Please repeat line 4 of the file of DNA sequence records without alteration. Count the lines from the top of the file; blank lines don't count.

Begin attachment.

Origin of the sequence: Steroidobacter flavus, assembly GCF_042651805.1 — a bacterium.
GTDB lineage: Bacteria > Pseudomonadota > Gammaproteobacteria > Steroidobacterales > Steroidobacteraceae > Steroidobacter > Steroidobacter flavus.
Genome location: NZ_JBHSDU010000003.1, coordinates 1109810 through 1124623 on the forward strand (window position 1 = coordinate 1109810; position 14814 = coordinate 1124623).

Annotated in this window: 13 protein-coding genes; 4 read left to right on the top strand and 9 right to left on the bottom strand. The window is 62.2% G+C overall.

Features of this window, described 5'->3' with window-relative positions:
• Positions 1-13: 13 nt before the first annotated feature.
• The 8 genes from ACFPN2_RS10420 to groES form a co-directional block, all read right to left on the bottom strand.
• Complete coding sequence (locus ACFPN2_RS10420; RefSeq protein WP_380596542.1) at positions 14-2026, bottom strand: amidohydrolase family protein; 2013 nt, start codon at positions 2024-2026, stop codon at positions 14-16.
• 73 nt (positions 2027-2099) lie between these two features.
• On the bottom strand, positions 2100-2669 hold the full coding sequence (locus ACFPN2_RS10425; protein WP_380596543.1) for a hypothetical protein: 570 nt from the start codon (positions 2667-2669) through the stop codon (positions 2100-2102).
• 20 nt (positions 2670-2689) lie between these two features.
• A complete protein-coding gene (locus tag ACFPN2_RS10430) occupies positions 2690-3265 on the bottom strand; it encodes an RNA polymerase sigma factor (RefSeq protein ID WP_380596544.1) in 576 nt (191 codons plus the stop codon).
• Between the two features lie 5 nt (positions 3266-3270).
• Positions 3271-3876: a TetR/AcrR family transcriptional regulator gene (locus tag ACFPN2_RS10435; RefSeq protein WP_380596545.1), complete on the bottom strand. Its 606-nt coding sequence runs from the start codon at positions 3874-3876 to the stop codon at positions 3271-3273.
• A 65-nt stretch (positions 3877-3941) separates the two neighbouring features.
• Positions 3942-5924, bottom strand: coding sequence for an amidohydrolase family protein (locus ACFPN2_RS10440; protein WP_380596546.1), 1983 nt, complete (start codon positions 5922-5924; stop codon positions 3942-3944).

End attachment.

Annotated in this window: 13 protein-coding genes; 4 read left to right on the top strand and 9 right to left on the bottom strand. The window is 62.2% G+C overall.